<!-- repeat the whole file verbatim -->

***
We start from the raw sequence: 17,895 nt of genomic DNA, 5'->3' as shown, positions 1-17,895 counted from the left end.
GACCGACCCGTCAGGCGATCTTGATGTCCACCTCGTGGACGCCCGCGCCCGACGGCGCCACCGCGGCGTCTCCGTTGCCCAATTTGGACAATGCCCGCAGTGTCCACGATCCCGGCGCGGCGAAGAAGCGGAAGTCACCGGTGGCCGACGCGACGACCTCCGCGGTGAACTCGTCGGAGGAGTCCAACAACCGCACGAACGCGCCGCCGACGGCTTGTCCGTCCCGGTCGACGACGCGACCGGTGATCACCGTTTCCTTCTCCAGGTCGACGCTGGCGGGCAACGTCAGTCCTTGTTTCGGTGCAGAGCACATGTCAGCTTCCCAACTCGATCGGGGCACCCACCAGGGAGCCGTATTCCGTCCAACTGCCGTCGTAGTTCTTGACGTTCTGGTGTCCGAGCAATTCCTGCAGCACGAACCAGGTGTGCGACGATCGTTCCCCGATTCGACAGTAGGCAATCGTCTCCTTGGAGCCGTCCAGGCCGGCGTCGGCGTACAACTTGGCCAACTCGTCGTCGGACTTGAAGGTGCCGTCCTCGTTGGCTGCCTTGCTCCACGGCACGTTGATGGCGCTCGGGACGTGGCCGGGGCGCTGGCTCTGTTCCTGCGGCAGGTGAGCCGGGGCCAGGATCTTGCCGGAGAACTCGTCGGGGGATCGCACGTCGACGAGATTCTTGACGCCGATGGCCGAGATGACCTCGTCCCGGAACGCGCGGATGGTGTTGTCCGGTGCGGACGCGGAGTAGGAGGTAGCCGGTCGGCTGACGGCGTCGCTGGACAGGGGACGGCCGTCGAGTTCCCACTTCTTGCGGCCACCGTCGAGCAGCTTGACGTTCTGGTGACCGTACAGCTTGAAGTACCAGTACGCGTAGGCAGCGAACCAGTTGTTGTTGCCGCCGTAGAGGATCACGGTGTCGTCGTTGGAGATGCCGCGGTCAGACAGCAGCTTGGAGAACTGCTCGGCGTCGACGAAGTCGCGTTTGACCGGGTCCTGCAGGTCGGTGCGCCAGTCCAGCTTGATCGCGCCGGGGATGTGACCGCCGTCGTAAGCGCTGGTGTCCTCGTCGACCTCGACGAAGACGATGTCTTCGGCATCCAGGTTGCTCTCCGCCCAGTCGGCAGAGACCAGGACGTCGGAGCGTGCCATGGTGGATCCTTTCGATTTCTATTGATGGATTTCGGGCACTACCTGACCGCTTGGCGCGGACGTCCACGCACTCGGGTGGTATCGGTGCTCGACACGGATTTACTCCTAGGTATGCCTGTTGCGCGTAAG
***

We start from the raw sequence: 17,895 nt of genomic DNA, 5'->3' as shown, positions 1-17,895 counted from the left end.
GACCGACCCGTCAGGCGATCTTGATGTCCACCTCGTGGACGCCCGCGCCCGACGGCGCCACCGCGGCGTCTCCGTTGCCCAATTTGGACAATGCCCGCAGTGTCCACGATCCCGGCGCGGCGAAGAAGCGGAAGTCACCGGTGGCCGACGCGACGACCTCCGCGGTGAACTCGTCGGAGGAGTCCAACAACCGCACGAACGCGCCGCCGACGGCTTGTCCGTCCCGGTCGACGACGCGACCGGTGATCACCGTTTCCTTCTCCAGGTCGACGCTGGCGGGCAACGTCAGTCCTTGTTTCGGTGCAGAGCACATGTCAGCTTCCCAACTCGATCGGGGCACCCACCAGGGAGCCGTATTCCGTCCAACTGCCGTCGTAGTTCTTGACGTTCTGGTGTCCGAGCAATTCCTGCAGCACGAACCAGGTGTGCGACGATCGTTCCCCGATTCGACAGTAGGCAATCGTCTCCTTGGAGCCGTCCAGGCCGGCGTCGGCGTACAACTTGGCCAACTCGTCGTCGGACTTGAAGGTGCCGTCCTCGTTGGCTGCCTTGCTCCACGGCACGTTGATGGCGCTCGGGACGTGGCCGGGGCGCTGGCTCTGTTCCTGCGGCAGGTGAGCCGGGGCCAGGATCTTGCCGGAGAACTCGTCGGGGGATCGCACGTCGACGAGATTCTTGACGCCGATGGCCGAGATGACCTCGTCCCGGAACGCGCGGATGGTGTTGTCCGGTGCGGACGCGGAGTAGGAGGTAGCCGGTCGGCTGACGGCGTCGCTGGACAGGGGACGGCCGTCGAGTTCCCACTTCTTGCGGCCACCGTCGAGCAGCTTGACGTTCTGGTGACCGTACAGCTTGAAGTACCAGTACGCGTAGGCAGCGAACCAGTTGTTGTTGCCGCCGTAGAGGATCACGGTGTCGTCGTTGGAGATGCCGCGGTCAGACAGCAGCTTGGAGAACTGCTCGGCGTCGACGAAGTCGCGTTTGACCGGGTCCTGCAGGTCGGTGCGCCAGTCCAGCTTGATCGCGCCGGGGATGTGACCGCCGTCGTAAGCGCTGGTGTCCTCGTCGACCTCGACGAAGACGATGTCTTCGGCATCCAGGTTGCTCTCCGCCCAGTCGGCAGAGACCAGGACGTCGGAGCGTGCCATGGTGGATCCTTTCGATTTCTATTGATGGATTTCGGGCACTACCTGACCGCTTGGCGCGGACGTCCACGCACTCGGGTGGTATCGGTGCTCGACACGGATTTACTCCTAGGTATGCCTGTTGCGCGTAAG